/Joe Voto promises to learn from past failures as an ally, a black teammate

Joe Voto promises to learn from past failures as an ally, a black teammate

Cincinnati Reds star Joe Voto says the death toll from George Floyd has forced him to reflect on his own personal failure as a black teammate and he has turned a blind eye to the injustices perpetrated by those who do not look like him.

In an article written for Cincinnati.com, Whatham admits that when a black colleague was first leaked a video of Floyd’s death to him during a police arrest in Minneapolis, his immediate reaction was to follow in the officer’s footsteps.

“My instinct was to protect the officer immediately. Did the man resist arrest? Maybe there’s a story that the video doesn’t tell us? “Voto wrote.

Such things were not shown in the video. In the shot, 46-year-old African-American Floyd is seen with his arms outstretched, the head of four officers in the video – Derek Shovin helping by pressing a finger to his knee for about nine minutes. Hearing Floyd was unable to breathe, it was later revealed in paramedics that the seemingly irresponsible Floyd had taken him to the railings and the ambulance.

After an independent study, it was determined that Floyd’s death was due to shortness of breath due to contractions of the neck and spine, resulting in a lack of blood flow to the brain.

Voto didn’t see it the next day because that night, even though his friend called him to watch the video, Voto refused. Their exchange that night in Voto’s memory told his friend, “Don’t cry for me” and greet him that night.

His friend apologized. Voto is asleep. He finally cried while making the Watts video.

“The day I rejected a request from my teammate to witness the death of George Floyd, I finally released the video. I yelled, “Whatm wrote.” I turned to my friend and he apologized. He accepted sincerely and then I moved on. I knew his pain. I did my part. ”

Vito wanted everything back to normal. He did not want to protest, raise his voice, stir up heated debates, which could endanger friendships, or fight against the destruction of centuries-old systemic racism. He knew that these systems existed. He also knew racism – even if he didn’t always want to admit it.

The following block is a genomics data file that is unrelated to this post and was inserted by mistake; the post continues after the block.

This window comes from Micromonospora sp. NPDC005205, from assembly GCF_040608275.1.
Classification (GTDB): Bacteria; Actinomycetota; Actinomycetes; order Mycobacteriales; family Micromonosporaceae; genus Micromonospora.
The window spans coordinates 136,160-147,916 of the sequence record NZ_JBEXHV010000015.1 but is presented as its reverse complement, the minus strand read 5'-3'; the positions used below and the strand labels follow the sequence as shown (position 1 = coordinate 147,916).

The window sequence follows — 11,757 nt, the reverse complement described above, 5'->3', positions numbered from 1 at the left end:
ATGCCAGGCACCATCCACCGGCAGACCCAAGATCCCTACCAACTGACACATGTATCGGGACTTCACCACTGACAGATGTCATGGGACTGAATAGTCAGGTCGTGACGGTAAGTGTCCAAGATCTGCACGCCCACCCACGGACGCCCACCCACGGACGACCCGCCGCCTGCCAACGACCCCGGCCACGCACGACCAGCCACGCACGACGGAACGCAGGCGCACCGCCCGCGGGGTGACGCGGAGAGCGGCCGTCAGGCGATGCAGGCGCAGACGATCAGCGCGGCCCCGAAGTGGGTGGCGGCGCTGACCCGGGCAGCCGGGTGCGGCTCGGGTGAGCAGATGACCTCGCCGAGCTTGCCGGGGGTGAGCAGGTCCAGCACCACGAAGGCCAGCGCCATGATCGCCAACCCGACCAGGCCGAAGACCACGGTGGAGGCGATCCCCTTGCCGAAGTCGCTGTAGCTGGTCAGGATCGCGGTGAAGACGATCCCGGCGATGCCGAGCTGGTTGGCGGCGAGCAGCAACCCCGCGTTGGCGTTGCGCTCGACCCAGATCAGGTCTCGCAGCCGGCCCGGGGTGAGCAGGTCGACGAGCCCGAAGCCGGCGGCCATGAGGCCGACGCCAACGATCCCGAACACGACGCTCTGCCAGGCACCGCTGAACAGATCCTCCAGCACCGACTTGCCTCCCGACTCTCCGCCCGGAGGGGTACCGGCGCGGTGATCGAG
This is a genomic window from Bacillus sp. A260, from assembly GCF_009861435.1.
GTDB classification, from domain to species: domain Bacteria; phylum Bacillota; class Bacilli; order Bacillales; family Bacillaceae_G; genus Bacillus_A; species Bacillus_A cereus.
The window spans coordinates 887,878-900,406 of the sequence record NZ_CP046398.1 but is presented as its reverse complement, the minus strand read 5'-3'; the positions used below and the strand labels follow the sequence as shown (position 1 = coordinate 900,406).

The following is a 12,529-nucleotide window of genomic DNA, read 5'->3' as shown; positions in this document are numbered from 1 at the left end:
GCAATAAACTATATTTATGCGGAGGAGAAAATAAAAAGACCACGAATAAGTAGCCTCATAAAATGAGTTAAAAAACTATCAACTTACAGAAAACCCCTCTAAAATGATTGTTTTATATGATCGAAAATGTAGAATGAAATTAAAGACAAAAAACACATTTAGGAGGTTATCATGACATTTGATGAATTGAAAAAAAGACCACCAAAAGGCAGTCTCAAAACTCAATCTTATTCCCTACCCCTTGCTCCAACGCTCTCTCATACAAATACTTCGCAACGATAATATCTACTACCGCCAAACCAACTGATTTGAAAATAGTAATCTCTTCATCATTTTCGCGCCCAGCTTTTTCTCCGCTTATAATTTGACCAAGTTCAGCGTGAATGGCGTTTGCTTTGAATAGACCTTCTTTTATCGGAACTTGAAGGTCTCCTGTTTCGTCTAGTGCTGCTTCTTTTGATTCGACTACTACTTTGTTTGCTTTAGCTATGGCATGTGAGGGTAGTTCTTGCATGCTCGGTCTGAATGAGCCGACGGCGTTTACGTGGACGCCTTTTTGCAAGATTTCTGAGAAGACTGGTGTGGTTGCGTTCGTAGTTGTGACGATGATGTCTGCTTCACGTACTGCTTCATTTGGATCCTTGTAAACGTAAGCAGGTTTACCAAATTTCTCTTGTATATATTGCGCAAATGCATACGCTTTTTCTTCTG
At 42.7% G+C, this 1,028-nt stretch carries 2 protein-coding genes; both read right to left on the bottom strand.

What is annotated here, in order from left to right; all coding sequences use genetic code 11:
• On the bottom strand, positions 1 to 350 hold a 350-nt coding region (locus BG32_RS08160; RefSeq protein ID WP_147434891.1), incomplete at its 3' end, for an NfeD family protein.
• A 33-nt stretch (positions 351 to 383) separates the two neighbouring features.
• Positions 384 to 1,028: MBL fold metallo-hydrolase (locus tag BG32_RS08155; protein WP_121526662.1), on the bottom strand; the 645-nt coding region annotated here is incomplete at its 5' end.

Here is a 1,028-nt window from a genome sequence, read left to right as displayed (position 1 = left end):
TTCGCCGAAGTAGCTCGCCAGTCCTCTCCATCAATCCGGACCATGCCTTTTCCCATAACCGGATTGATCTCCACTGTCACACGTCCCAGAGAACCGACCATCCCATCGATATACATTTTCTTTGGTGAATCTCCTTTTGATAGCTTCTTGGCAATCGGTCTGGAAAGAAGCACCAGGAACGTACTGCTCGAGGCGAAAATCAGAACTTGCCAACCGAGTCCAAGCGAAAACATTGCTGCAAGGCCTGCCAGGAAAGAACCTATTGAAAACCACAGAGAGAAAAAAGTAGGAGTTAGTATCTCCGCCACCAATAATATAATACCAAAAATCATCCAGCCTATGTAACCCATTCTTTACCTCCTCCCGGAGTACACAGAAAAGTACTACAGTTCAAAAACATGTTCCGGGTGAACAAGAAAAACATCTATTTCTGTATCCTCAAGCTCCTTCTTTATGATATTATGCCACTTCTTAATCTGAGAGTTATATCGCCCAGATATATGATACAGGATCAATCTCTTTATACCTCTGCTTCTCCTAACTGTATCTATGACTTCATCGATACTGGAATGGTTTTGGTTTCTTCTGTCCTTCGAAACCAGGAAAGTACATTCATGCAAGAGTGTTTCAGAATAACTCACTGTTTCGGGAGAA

The 36-year-old grew up in Mimico, a small neighborhood outside of Toronto, and has been traveling to America by bus since the age of 18, sitting in clubs with classmates, mostly white Americans and Latino. But Voto says it was probably a bizarre city where he grew up, he was attracted to a few African-American teammates. They played video games, ate pizza and listened to music in guest rooms on the side of the road.

But in those fond memories, the years that Whatm called the “best way” of his life were based on racist considerations that could explore the reality of black Americans.

“My colleagues, my friends who have been with me for a long time, have faced prejudices that have never occurred to me before, and when they shared their experiences,” Voto wrote. “I didn’t hear them.”

Voto had just read Nelson Mandela’s autobiography a week before Floyd’s death, before all protests against racial injustice. Long way to freedom. The book expresses Mandela’s early life, his age, his education and his 27 years in prison – his last chapter in Mandela’s political rise and his belief that the fight against apartheid in South Africa is not over.

Voto Mandela was considered the hero of his words, ready to sacrifice his life in a world where all was free.

When there was an opportunity for his teammate’s friend, an opportunity that gave him the opportunity to watch the video, listen to it and be friends, he couldn’t get up at the moment.

Because of this failure, Voto grew up acknowledging his shortcomings and considering his advantages. Now he is ready to listen – really listen – and ready to talk.

“… Now I understand you, and so the tendency to be normal is a specialty that I can no longer stand,” Whatm wrote. “It simply came to our notice then that Colin Kepernick was walking during the national anthem. This opportunity allowed my hesitant comrades to give their experience, profile, and discriminatory treatment with law enforcement. And this right pleased me with the death of George Floyd, as well as the blacks who suffered in the United States and my native Canada.

“A week after I returned Mandela’s biography to the library shelf, I declined a request for help from a black friend. Only now have I begun to listen. I awaken their pain and my ignorance. I will no longer be silent.”